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Anxiety and Traumatic Brain Injury (TBI)

A traumatic brain injury (TBI) is a brain injury that can change the way you think, act, and feel. A TBI could be caused by a blow to your head, falls, fights, sports, and car accidents.

Anxiety is fear and worry. Dealing with a TBI is stressful. So it’s not surprising that anxiety is a common symptom of a TBI. But sometimes fear and worry get so strong that they get in the way of your ability to live your life. When this happens, you may have an anxiety disorder.

Spotting an anxiety disorder with a TBI is important. An anxiety disorder can make it hard to do things you need to do to recover from a TBI. It may raise your risk for substance abuse and depression.

Symptoms of anxiety disorder

Like a TBI, an anxiety disorder can change the way you think, act, and feel. It can cause physical symptoms. In severe cases, it can cause a seizure. Here are some common symptoms to watch for:

  • Extreme fear and worry that don't go away

  • Shortness of breath

  • Racing heartbeat

  • Trouble sleeping

  • Restlessness

  • Trembling

  • Feeling dizzy

  • Upset stomach (nausea)

  • Can't think clearly

  • Panic attacks

Types of anxiety disorders

These are the types of anxiety disorders:

  • Generalized anxiety disorder. This means you have symptoms of anxiety that get in the way of living daily life.

  • Panic disorder. This causes fear that's more like terror. You may live in fear of having a panic attack. People with panic disorder may become afraid to leave the house.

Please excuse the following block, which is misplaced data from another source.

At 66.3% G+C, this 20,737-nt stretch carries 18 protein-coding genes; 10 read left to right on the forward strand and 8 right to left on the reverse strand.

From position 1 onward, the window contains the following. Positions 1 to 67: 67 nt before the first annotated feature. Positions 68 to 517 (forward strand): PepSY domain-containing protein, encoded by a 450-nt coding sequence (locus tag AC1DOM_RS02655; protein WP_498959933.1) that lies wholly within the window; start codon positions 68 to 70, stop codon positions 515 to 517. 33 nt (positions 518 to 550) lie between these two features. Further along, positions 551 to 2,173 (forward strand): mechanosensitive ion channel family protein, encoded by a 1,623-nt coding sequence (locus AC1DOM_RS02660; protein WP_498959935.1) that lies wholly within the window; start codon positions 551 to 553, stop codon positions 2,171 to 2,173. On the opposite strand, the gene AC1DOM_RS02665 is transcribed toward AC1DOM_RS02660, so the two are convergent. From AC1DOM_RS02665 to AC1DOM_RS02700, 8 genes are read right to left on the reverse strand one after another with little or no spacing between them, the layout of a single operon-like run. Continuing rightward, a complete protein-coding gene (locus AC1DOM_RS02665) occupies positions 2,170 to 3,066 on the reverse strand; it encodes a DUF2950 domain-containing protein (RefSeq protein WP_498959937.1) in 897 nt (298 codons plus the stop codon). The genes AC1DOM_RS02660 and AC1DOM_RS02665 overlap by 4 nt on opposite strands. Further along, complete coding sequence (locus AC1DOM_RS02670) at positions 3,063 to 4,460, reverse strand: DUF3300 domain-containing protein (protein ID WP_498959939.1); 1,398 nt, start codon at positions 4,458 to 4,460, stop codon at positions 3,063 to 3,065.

• Phobias. These are intense fears of certain things or situations. You may fear an activity like flying. Or you may be afraid of public places.

  • Obsessive-compulsive disorder (OCD). This causes you to have thoughts and behaviors you feel you can't control. People with OCD repeat behaviors, like cleaning or washing, over and over.

  • Posttraumatic stress disorder (PTSD). This is when you relive a traumatic event in flashbacks and nightmares. About 1 in 4 people with a TBI have PTSD. This is common in veterans wounded during combat. 

What to do for an anxiety disorder

Let your healthcare provider know about your anxiety symptoms. You're not alone. Your provider is aware of the risks of anxiety disorder and can help you. A mental health provider can treat an anxiety disorder with cognitive behavioral therapy (CBT). This is a type of counseling.

With CBT, you learn the sources of anxiety and how to manage your symptoms. CBT teaches you to change the thoughts that lead to anxiety. It teaches you to deal with symptoms in healthy ways. Relaxation methods and deep-breathing exercises may be part of the treatment. Anti-anxiety medicines may be used along with CBT.

To help yourself cope with anxiety:

  • Share your fears and worries with others.

  • Stay active and spend time with friends and loved ones.

  • Don't use alcohol or drugs to relieve anxiety.

  • Don’t smoke or drink too much coffee.

  • Eat a healthy diet, get regular exercise, and keep regular hours for sleep.

  • Reduce stress by taking part in activities you enjoy.

TBI symptoms get better with time. Everybody’s brain heals at a different pace. Try to be patient. Give yourself the time you need. Don’t let anxiety get in the way of your recovery. You don’t need to suffer. Treatment is available for both anxiety and TBI.

Online Medical Reviewer: Anne Fetterman RN BSN
Online Medical Reviewer: Heather M Trevino BSN RNC
Online Medical Reviewer: Mahammad Juber MD
Date Last Reviewed: 4/1/2024
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